For an other side project in electronics, I wanted my arduino to communicate with two ADXL345 accelerometers. The protocol used to communicate with these device is I2C, and a problem I encountered was that both my accelerometers had the same I2C address. This is a problem because the I2C address of each device in a closed circuit must be unique in order to prevent any disturbance.
After looking on the internet, I found that the PCA9540BD component was what I needed. PCA9540BD is a 2-channel I2C-bus multiplexer, meaning it can redirect the SCA and SDA pins to (SCA0, SDA0) or (SCA1, SDA1) depending on the instruction it receives. One advantage of the component is that it is controlled using the I2C protocol too, limiting the number of pins it uses. It has 8 pins in total : VDD, VSS, SCA, SDA, SCA0, SDA0, SCA1, SDA1.
Implementation of the driver for arduino
The first problem was that there wasn't any existing PCA9540BD driver for the arduino, so you had to directly use the Wire library in order to communicate with the component (though it didn't take a lot of lines). Thus, my first modest contribution has been to write a driver for this component. It is open source and availalble on github.
Design of two breakout boards
The second problem was that the PCA9540BD pins have a pitch of 0.05 inches making the component difficult to connect to a prototype board. As far as I know, there doesn't exist any breakout board for this component. I first used a DIP8 adapter, but this solution was far from perfect, since the pins' order and the lack of any labelling made my circuit less understandable.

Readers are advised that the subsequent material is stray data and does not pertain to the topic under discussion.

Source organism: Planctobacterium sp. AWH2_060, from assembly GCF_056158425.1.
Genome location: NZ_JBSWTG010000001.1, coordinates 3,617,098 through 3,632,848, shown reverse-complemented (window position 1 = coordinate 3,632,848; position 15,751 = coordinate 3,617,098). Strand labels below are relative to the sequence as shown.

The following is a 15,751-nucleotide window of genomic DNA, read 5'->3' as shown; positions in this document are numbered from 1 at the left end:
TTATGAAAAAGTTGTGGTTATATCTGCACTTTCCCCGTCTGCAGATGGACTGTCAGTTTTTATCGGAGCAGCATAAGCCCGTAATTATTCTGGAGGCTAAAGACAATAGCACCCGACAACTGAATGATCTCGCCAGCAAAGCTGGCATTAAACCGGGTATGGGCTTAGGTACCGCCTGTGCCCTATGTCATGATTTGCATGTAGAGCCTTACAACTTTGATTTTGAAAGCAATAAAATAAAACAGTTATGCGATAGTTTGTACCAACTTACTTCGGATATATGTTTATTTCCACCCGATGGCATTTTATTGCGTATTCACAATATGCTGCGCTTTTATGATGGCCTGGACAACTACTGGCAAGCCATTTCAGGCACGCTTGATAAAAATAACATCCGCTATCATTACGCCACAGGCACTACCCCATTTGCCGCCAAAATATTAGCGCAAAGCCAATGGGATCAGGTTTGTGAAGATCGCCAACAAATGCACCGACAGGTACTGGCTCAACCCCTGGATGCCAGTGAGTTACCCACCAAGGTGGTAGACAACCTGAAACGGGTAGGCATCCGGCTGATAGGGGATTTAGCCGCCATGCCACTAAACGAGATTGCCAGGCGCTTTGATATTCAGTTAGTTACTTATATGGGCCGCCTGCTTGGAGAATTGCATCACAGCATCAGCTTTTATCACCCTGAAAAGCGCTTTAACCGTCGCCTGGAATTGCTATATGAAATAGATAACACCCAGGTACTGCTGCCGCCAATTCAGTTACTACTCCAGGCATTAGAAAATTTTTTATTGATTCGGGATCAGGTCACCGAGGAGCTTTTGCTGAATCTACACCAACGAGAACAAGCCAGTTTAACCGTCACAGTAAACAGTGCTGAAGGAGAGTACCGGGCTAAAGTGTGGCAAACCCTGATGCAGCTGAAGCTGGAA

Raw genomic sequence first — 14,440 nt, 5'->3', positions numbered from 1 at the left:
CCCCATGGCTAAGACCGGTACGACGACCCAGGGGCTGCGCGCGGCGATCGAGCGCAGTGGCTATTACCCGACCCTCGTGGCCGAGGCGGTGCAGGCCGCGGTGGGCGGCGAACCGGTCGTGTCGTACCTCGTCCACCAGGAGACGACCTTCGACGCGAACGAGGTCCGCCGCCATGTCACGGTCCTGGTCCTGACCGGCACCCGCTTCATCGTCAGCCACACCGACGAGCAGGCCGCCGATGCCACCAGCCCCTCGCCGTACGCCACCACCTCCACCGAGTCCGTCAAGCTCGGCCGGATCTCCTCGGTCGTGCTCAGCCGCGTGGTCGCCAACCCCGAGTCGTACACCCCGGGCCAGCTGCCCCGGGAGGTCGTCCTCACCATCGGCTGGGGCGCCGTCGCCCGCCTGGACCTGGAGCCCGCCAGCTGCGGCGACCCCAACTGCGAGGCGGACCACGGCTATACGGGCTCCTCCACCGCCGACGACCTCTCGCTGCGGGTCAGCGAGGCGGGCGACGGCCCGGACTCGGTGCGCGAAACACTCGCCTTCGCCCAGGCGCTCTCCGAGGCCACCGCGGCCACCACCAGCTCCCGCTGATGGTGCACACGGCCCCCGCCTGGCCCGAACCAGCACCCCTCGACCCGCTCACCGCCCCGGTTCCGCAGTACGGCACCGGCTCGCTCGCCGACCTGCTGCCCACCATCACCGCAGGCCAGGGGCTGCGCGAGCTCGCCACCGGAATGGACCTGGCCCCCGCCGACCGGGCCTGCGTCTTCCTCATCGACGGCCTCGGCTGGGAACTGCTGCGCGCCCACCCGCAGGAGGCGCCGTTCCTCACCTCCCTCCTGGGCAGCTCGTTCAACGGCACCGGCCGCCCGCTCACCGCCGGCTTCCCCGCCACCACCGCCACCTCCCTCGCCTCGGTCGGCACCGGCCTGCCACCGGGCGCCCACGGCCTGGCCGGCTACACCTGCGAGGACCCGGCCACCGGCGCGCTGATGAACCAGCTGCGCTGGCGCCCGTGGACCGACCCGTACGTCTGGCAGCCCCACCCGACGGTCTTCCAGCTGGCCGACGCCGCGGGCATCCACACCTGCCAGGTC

Breakout board : big version
First, I designed a bigger version, where I conveniently labelled each pin in order to improve the readabibility of my circuit. The schematics are open source and available in this repository.
Breakout board : compact version
I also designed a more compact version. Though I didn't have any room to write labels, I changed the order of the pins in order to make the board more convenient compared to a classical DIP8 adapter : in this board, all pins that must be connected to the arduino are on one side, and all pins that must be connected to the devices are on the other side. The schematics are open source and available in this repository.
This first published project in electronics allowed me to familiarize myself with the arduino library architecture as well as with PCB design. On a side note, I must improve my soldering skills for this kind of boards, as I used a classical soldering iron, and it was very difficult, especially for the compact breakout board, not to solder two pins near to each other. I plan to use solder paste and solder stencils in the future for this kind of problem (see this video for instance).